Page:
Patient wait misery at hospital

PATIENTS to wait more than an hour to be admitted to Accident and Emergency at Ipswich Hospital shocking figures reveal today.Between December 21 and January 21 more than eight per cent of the 1,797 ambulances arriving at Ipswich Hospital waited for more than an hour before leaving - keeping trained paramedics waiting in line instead of being back on the road, ready to save lives.

PATIENTS are having to wait more than an hour to be admitted to Accident and Emergency at Ipswich Hospital shocking figures reveal today.

Between December 21 and January 21 more than eight per cent of the 1,797 ambulances arriving at Ipswich Hospital waited for more than an hour before leaving - keeping trained paramedics waiting in line instead of being back on the road, ready to save lives.

The figures also revealed that half of the ambulances had to wait for between 30 minutes and an hour.

Suffolk-based Jon Rapley, regional-chairman of the East of England Ambulance Service's public and patient involvement forum, today said something needed to be done to tackle the turnaround-time problem.

He said: “Patients requiring attention are being left in limbo.

“The primary function of an ambulance is to be invaluable when accidents happen, not to be a mobile holding pen.

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“It is a serious problem. Paramedics are frustrated about it because their job is not to sit in a row of vehicles outside the hospital, it is to be outside responding to 999 calls.”

Mr Rapley said he understood that the problems were caused because hospitals were under pressure to meet government targets of treating all patients within four hours of admission.

Meanwhile Ipswich Hospital said pressure to hit target waiting times for planned operations put extra strains on capacity throughout the hospital.

The turnaround times for ambulances at the hospital were released following a Freedom of Information Request from The Evening Star after the worrying sight of ambulances lining up outside the hospital entrance earlier this year.

They show 25pc of ambulances wait for between 15 and 30 minutes, 50pc for between 30 minutes and one hour, and 8pc for more than an hour.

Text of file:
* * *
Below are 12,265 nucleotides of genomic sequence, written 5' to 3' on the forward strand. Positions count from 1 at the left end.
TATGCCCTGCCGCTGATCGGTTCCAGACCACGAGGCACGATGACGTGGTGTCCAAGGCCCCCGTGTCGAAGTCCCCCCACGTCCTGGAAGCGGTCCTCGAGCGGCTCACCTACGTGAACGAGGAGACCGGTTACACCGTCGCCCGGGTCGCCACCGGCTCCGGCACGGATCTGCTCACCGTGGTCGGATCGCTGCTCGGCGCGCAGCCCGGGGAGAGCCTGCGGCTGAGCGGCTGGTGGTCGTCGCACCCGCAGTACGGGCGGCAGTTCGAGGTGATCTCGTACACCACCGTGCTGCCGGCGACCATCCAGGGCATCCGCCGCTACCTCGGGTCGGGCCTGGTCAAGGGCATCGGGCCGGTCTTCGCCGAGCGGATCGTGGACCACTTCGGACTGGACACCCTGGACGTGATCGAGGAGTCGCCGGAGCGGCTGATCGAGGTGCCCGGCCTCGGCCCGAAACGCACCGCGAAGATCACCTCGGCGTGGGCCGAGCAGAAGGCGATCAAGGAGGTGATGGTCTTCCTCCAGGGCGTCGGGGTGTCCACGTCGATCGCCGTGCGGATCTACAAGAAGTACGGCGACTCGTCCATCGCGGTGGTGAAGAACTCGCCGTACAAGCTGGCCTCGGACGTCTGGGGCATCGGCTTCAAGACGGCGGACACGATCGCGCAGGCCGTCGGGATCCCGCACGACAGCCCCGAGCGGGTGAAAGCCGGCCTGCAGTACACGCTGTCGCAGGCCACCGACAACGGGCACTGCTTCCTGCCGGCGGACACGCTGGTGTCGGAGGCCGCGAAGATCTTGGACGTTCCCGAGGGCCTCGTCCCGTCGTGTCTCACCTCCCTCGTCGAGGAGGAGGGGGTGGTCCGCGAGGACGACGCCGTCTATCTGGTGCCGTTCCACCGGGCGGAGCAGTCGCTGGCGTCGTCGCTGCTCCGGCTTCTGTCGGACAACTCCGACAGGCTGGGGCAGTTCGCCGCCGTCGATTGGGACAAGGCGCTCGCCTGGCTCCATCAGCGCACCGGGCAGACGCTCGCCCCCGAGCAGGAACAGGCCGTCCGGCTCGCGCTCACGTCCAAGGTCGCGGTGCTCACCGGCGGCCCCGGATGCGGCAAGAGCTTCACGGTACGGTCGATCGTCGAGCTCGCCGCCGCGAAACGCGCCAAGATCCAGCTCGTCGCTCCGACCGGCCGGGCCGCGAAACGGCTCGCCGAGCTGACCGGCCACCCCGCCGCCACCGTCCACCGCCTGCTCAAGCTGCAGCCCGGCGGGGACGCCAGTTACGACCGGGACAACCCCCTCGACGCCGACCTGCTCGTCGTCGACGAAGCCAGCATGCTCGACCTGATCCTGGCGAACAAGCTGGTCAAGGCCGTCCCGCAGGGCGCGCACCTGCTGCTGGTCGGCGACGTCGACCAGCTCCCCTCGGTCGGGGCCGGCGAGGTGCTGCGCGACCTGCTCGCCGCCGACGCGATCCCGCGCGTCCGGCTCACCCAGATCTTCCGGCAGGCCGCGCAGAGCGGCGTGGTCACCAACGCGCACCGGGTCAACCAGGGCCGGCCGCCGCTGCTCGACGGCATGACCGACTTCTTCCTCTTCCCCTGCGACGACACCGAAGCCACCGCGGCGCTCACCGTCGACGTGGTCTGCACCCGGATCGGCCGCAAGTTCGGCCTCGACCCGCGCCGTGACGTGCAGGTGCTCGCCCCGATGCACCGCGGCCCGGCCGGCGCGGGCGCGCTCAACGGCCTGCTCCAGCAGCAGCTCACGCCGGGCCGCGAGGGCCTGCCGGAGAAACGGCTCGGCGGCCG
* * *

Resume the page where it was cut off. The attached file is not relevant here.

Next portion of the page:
Some of the conditions treated by paramedics who had a turnaround time of more than an hour included chest pains and breathing problems. Everyone with a life-threatening emergency was seen immediately.

The target turnaround time is 15 minutes or less, including cleaning and restocking a vehicle after a patient has been handed over.

Have you had to wait a long time before being admitted to A&E? Write to Your Letters, Evening Star, 30 Lower Brook Street, Ipswich IP4 1AN or e-mail eveningstarletters@eveningstar.co.uk.

The ambulance service's view

ROB Lawrence, the East of England Ambulance Service's chief operating officer in Suffolk, said the turnaround times were worrying because it meant ambulances weren't out on the roads, but he added that the hospital, PCT, social services and ambulance service were working closely together to tackle the problem.

He said: “Where we do have delays it could affect our ability to respond quickly to what could be the next call.

“Excessive delays are a problem. The sooner we get patients in the care of A&E the better.

“We are working to reduce the turnaround delays across the county. We have to work especially with the hospital which requires some good partnership working.

“There are peaks of activity and we need to be able to cope with them.

“We can help by ensuring we have vehicles at the back door to clear the hospital. The solution is a whole-scale solution.

“I really hope we can see the figures come down.”

Mr Lawrence also called on the public to help tackle the problem by “knowing when to dial 999 and when not to dial 999”.

He stressed that not all patients would be sitting in the ambulances but instead could be inside the A&E unit, just under the care of paramedics rather than hospital staff.

And he said the clock started ticking on the hospital's target of treating patients within four-hours 15-minutes after the ambulance was recorded as having got to the hospital.

The hospital's view

JAN Rowsell, spokeswoman for Ipswich Hospital, said: “The hospital was extremely busy during that time.

“We were working very hard to make sure we brought waiting times down for planned treatment.

“What these figures show is the immense pressure on the emergency services, on the hospital and ambulances.

“We are working together so we can eliminate these waits.

“We need to streamline the way patients are seen in the hospital and do it in a better, more efficient way.”

Recently the hospital announced it would be creating a dedicated discharge unit to replace its current discharge lounge, a move designed to tackle bed pressures.

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